The scheme was known as 'Recording the changing face of Britain' and was established by Sir Kenneth Clark, then the director of the National Gallery. It ran alongside the official War Artists' Scheme, which he also initiated. Clark was inspired by several motives: at the outbreak of war in 1939, there was a concern to document the British landscape in the face of the imminent threat of bomb damage, invasion, and loss caused by the operations of war. This was allied to an anxiety about changes to the landscape already underway, such as the rapid growth of cities, road building and housing developments, the decline of rural ways of life and industries, and new agricultural practices, which together contributed to the idea of a 'vanishing Britain'. Clark also wanted to help artists, and the traditional forms of British art such as watercolour painting, to survive during the uncertain conditions of wartime. He in turn was inspired by America's Federal Arts Project which was designed to give artists employment during the Great Depression of the 1930s.

Over 1500 works were eventually produced by 97 artists, of whom 63 were specially commissioned. At the time the collection had a propaganda role, intended to boost national morale by celebrating Britain's landscapes and heritage. Three exhibitions were held during the war at the National Gallery, and pictures from the collection were sent on touring exhibitions and to galleries all around the country. After the war, the whole collection was given to the V&A by the Pilgrim Trust in 1949, and it was documented in a four volume catalogue published between 1946 and 1949. For many years the majority of the collection was on loan to councils and record offices in each county, until recalled by the V&A around 1990. The pictures now form a memorial to the war effort, and a unique record of their time.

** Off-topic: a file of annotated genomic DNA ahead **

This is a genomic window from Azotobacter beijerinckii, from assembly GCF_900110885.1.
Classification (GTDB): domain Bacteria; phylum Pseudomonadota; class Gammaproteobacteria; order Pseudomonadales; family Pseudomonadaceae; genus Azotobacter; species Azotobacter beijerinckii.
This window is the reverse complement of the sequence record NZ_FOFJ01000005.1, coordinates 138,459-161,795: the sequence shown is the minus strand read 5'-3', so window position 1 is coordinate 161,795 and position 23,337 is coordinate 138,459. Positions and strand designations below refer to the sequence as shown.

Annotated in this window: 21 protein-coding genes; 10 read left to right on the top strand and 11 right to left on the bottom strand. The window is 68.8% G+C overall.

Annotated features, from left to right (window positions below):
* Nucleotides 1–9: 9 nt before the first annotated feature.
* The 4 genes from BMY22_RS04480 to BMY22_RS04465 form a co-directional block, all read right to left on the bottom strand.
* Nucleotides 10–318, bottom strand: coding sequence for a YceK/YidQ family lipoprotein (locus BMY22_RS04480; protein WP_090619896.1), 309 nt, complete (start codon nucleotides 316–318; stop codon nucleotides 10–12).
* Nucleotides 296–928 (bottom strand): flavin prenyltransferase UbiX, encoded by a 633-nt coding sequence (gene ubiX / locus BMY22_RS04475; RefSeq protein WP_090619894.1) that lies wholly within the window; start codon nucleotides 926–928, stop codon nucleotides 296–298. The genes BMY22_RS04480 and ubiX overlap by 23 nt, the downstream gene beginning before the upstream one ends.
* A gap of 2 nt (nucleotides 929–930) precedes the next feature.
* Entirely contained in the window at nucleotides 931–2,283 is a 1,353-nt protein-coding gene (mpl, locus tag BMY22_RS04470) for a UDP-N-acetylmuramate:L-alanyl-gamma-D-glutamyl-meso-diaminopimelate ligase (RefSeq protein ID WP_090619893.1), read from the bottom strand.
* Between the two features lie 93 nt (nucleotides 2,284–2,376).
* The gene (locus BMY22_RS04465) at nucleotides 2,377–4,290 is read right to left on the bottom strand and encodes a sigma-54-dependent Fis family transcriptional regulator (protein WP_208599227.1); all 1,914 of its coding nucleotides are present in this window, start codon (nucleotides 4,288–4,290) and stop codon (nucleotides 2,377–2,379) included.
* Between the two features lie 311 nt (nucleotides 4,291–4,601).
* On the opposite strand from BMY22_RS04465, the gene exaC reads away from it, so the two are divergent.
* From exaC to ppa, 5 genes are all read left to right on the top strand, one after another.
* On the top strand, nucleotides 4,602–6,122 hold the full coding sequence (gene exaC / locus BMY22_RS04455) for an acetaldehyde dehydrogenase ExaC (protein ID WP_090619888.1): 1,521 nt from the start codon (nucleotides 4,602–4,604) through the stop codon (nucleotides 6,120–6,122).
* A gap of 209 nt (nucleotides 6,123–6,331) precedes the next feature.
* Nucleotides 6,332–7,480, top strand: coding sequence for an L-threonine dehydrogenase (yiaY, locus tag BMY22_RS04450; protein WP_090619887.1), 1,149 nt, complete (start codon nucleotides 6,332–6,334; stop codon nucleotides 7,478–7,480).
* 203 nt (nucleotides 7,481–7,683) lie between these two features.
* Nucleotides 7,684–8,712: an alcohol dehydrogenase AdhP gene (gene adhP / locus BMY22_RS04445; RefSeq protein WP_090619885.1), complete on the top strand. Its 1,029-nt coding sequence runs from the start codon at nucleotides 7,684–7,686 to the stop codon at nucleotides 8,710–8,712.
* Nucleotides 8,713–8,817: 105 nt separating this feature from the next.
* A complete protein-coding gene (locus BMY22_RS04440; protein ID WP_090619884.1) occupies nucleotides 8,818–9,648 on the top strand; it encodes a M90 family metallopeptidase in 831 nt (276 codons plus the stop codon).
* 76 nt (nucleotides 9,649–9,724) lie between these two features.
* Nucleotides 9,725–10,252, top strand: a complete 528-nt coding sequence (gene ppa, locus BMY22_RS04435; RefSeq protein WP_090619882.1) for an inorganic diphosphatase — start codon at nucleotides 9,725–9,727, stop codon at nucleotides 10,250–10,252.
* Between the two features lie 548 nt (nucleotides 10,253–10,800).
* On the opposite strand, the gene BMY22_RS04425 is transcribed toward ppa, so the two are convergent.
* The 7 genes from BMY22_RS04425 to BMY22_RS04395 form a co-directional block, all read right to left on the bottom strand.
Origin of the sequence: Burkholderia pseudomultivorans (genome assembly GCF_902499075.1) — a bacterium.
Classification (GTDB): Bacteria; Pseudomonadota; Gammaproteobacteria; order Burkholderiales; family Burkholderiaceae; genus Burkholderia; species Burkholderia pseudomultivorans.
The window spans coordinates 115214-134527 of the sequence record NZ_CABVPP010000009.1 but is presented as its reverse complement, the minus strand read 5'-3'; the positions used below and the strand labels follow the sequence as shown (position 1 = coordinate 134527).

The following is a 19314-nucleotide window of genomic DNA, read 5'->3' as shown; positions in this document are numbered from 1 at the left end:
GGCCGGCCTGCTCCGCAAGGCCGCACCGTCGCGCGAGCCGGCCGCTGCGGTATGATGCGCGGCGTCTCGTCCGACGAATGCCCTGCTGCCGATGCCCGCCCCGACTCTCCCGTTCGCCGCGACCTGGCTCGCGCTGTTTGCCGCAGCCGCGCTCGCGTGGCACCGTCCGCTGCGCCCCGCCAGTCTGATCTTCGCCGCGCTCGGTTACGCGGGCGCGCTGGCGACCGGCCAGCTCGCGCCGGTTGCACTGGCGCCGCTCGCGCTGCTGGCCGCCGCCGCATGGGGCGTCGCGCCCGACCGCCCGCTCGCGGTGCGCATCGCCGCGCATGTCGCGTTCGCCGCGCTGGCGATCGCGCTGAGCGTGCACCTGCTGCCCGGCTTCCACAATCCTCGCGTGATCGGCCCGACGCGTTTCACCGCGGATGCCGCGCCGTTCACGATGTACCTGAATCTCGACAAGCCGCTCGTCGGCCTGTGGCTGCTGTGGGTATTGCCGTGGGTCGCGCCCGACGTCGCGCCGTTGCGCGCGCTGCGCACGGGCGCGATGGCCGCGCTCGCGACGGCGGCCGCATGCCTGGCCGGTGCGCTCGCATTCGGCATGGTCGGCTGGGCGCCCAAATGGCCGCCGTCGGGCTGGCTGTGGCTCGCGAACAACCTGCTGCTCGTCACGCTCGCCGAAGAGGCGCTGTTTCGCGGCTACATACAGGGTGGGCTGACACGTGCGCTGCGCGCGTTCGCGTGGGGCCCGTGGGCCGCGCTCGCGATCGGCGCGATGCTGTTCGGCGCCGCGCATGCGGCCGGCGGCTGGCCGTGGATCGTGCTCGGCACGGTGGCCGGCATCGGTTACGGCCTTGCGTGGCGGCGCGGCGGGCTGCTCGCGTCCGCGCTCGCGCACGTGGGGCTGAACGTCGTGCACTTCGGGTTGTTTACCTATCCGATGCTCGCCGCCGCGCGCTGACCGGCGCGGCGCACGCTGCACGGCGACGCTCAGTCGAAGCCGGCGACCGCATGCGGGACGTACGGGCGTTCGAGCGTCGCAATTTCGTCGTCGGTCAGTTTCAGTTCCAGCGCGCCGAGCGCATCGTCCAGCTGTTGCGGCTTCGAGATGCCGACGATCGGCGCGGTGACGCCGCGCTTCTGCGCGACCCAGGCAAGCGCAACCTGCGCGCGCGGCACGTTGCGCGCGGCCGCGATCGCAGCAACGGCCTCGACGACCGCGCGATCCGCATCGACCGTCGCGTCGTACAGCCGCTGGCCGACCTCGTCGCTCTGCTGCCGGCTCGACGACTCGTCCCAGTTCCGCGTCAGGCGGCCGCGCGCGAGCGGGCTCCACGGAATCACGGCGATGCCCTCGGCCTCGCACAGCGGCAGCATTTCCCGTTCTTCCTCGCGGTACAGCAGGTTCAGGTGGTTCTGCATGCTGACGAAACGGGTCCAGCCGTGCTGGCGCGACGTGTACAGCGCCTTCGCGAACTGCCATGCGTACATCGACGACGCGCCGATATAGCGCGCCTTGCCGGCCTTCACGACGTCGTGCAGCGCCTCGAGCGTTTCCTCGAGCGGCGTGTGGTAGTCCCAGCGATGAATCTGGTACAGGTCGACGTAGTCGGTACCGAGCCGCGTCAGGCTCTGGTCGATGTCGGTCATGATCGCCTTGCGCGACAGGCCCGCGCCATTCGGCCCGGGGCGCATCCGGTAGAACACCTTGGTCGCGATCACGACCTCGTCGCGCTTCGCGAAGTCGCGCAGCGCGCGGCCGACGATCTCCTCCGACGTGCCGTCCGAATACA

Historical context note

Because of its strategic position on the coast, Bawdsey was the site of an important Chain Home radar station from 1937 which was used for, among other things, monitoring the launch of V2 rockets.

Descriptive line

Watercolour, 'Bawdsey Ferry', by Martin Hardie (Recording Britain, Suffolk).

Bibliographic References (Citation, Note/Abstract, NAL no)

Catalogue of Drawings in the ‘Recording Britain’ Collection given by the Pilgrim Trust to the Victoria and Albert Museum published by the Victoria and Albert Museum, Prints, Drawings and Paintings Department, 1951.
Palmer, Arnold, ed. Recording Britain. London: Oxford University Press, 1946-49. Vol 2: Essex, Suffolk, Cambridgeshire and Huntingdonshire, Northhamptonshire and Rutlandshire, Norfolk, Yorkshire. Introduction to Suffolk, p.49.


Watercolour; Paper


Watercolour drawing

Subjects depicted

Rivers; Martello towers; Ferries; Topographical views


Recording Britain Collection; Paintings


Prints, Drawings & Paintings Collection